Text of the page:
You can follow Team Philpott on Twitter : @DerekPhilpott

Don’t forget to have a look at the other reviews on the (humungous) blog tour:

Review: All Among the Barley by Melissa Harrison

4 out of 5 stars

In rural Suffolk in the 1930’s the effects of the Great War still loomed over those working the land. There was some change in the air though, modernisation was slowly happening despite the global Great Depression. For everything that was moving on, there was as much standing still too. At Wych Farm, they farm the land in the old way and everyone, including the fourteen-year-old Edie Mather, is still expected to help with the harvest.

In these uncertain times the appearance of Constance FitzAllen from the heady heights of the capital looking for stories in the rural economy and hoping to capture the old ways before they disappear for good. For all her glamour, FitzAllen brings with her ideas that seem quite innocent at first, yet have deeply sinister and radical roots.  As Edie finishes school and has to decide what she does next, the appeal of heading to London grows on her and she hopes that it will take her away from the unwanted attention she is getting from a lad from a nearby farm. Things are coming to a head as FitzAllen starts to push her agenda to the villagers in the pub one night.

As with her previous books, the natural world is the very bedrock of this story, but this time she has woven in the hardship of farming the 1930’s as well as the alarming rise of nationalism in the UK that had certain parallels to Germany. Draped over all of this is the story of Edie as she reaches a crossroads in her life, unsure of what to do, wanting to not be the baby of the family anymore, but fearful of the future. There is something about Harrison’s novels that resonate with me and in All Among the Barley, her writing is lyrical and eloquent without feeling rose-tinted and sentimental; there is proper drama within these pages. It feels authentic too, the research that Harrison must have undertaken to get the details right for the season, the region and the language spoken at the time. It evokes standing in that field feeling the late summer breeze brushing the barley. There are beautiful maps by Neil Gower too! I can highly recommend this book from Melissa Harrison, her stature with words increases with every book she writes. It is timely too as it feels that history is repeating itself at the moment.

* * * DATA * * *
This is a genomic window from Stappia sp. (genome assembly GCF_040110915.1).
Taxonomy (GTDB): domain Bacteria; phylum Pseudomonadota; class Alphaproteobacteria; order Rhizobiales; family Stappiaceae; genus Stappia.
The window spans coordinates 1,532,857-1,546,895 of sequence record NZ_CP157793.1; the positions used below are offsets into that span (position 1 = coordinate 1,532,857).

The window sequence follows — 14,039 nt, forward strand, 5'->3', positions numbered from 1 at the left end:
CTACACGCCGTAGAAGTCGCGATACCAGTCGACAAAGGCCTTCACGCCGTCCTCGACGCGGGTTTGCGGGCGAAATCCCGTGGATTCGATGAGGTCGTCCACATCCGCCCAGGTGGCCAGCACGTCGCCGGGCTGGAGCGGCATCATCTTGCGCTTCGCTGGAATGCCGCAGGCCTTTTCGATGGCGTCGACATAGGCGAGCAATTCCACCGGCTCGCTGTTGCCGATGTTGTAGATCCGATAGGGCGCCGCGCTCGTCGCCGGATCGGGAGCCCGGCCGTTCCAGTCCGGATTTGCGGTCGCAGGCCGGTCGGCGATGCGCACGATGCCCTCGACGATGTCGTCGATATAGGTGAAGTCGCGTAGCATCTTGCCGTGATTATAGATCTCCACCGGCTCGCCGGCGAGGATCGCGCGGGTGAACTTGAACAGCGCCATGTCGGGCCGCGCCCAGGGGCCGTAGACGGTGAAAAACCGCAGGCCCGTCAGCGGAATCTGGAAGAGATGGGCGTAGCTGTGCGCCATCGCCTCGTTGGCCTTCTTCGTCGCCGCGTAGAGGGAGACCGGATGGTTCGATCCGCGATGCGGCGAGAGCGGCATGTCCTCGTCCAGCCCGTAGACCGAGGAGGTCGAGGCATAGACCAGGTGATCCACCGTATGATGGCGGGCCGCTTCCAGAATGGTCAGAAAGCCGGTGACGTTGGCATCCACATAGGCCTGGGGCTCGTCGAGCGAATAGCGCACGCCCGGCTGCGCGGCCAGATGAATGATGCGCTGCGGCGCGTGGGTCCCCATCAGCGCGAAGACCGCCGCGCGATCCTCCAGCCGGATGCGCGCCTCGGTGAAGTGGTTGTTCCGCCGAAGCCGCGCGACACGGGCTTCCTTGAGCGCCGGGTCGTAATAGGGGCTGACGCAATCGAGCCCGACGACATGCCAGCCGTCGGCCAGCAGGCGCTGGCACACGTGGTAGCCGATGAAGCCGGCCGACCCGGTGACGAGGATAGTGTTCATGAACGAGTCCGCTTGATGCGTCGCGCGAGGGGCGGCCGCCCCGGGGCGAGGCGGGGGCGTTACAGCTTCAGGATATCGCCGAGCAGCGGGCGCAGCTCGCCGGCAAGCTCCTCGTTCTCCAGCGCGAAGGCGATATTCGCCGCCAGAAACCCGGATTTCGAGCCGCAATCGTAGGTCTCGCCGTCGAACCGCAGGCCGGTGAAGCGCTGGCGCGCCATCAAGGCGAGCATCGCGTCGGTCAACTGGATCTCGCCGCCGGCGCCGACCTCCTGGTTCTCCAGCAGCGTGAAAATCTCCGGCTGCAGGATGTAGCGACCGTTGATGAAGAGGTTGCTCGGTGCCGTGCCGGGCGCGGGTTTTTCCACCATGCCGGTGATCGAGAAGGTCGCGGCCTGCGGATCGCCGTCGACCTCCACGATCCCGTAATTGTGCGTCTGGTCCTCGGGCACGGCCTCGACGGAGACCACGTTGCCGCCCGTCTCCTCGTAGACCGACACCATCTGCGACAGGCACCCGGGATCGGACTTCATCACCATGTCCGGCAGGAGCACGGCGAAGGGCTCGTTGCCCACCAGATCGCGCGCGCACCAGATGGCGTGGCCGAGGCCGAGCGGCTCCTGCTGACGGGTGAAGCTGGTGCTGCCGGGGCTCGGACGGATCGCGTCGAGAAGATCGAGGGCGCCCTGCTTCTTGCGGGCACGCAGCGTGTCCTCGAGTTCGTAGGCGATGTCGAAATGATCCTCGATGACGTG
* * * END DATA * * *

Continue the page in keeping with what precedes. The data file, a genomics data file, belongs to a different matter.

Review: No Limits by Nightscape

3 out of 5 stars

London is an amazing city, it feels very organic with streets that ebb and flow rather than being in a tedious grid pattern. It mixes the very old, The Tower is over 950 years old, with the sharpest new architecture. Unless you are fortunate to live or work in the newest skyscrapers, you will rarely see the layout from above.

Nightscape is one of those who prefers to discover the delights of looking down over the city for himself and has become a  YouTube sensation for his videos of him and his friendsYouTubeing on the roofs of some of the highest buildings in the capital.

It is illegal and he has had several run-inss with the authorities, been arrested, had all his electronics siezed and he still does it. The prose is not why you’d get this book, but what you do get is some amazing pictures of the skyline of London with Nightscape and friends standing quite relaxed over some death-defying drops. She has been invited to other cities where the authorities were more than happy to assist him in hitting the city heights. One for the pictures, though if you like this can also recommend Bradley L. Garrett’s books Subterranean London and Explore Everything.

Another nice touch was when you tilted the pages:

Review: The Modern Shepherd by AlBaraa Taibah

2.5 out of 5 stars

A copy of this was provided free of charge from the publisher in return for an honest review.